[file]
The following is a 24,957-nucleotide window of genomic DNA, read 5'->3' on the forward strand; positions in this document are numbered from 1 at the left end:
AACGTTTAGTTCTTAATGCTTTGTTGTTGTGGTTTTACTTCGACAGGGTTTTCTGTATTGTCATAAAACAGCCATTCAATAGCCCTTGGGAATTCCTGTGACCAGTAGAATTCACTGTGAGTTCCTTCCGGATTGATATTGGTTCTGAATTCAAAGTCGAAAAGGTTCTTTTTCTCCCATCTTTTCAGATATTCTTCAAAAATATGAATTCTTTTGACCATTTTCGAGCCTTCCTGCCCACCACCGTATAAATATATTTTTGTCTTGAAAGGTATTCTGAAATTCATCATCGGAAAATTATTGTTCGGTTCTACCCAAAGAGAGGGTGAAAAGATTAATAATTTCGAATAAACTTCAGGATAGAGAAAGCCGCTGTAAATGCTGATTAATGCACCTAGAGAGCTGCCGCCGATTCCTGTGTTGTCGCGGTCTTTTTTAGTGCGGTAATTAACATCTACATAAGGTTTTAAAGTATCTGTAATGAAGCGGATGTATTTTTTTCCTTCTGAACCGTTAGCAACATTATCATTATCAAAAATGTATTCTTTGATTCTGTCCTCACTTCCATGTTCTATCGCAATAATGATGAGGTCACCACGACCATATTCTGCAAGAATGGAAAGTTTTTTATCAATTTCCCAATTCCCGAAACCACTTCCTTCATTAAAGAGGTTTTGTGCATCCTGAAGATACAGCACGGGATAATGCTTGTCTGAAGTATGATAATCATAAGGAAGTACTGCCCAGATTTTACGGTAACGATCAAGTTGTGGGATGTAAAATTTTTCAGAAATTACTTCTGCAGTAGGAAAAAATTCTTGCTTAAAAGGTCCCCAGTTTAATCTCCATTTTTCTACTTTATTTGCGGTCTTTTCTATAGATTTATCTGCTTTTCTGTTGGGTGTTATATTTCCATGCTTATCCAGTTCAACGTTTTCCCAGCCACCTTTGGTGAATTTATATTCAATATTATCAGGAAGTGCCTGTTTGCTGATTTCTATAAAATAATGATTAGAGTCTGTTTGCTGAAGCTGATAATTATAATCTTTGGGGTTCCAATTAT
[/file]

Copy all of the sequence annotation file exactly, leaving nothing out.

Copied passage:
The following is a 24,957-nucleotide window of genomic DNA, read 5'->3' on the forward strand; positions in this document are numbered from 1 at the left end:
AACGTTTAGTTCTTAATGCTTTGTTGTTGTGGTTTTACTTCGACAGGGTTTTCTGTATTGTCATAAAACAGCCATTCAATAGCCCTTGGGAATTCCTGTGACCAGTAGAATTCACTGTGAGTTCCTTCCGGATTGATATTGGTTCTGAATTCAAAGTCGAAAAGGTTCTTTTTCTCCCATCTTTTCAGATATTCTTCAAAAATATGAATTCTTTTGACCATTTTCGAGCCTTCCTGCCCACCACCGTATAAATATATTTTTGTCTTGAAAGGTATTCTGAAATTCATCATCGGAAAATTATTGTTCGGTTCTACCCAAAGAGAGGGTGAAAAGATTAATAATTTCGAATAAACTTCAGGATAGAGAAAGCCGCTGTAAATGCTGATTAATGCACCTAGAGAGCTGCCGCCGATTCCTGTGTTGTCGCGGTCTTTTTTAGTGCGGTAATTAACATCTACATAAGGTTTTAAAGTATCTGTAATGAAGCGGATGTATTTTTTTCCTTCTGAACCGTTAGCAACATTATCATTATCAAAAATGTATTCTTTGATTCTGTCCTCACTTCCATGTTCTATCGCAATAATGATGAGGTCACCACGACCATATTCTGCAAGAATGGAAAGTTTTTTATCAATTTCCCAATTCCCGAAACCACTTCCTTCATTAAAGAGGTTTTGTGCATCCTGAAGATACAGCACGGGATAATGCTTGTCTGAAGTATGATAATCATAAGGAAGTACTGCCCAGATTTTACGGTAACGATCAAGTTGTGGGATGTAAAATTTTTCAGAAATTACTTCTGCAGTAGGAAAAAATTCTTGCTTAAAAGGTCCCCAGTTTAATCTCCATTTTTCTACTTTATTTGCGGTCTTTTCTATAGATTTATCTGCTTTTCTGTTGGGTGTTATATTTCCATGCTTATCCAGTTCAACGTTTTCCCAGCCACCTTTGGTGAATTTATATTCAATATTATCAGGAAGTGCCTGTTTGCTGATTTCTATAAAATAATGATTAGAGTCTGTTTGCTGAAGCTGATAATTATAATCTTTGGGGTTCCAATTAT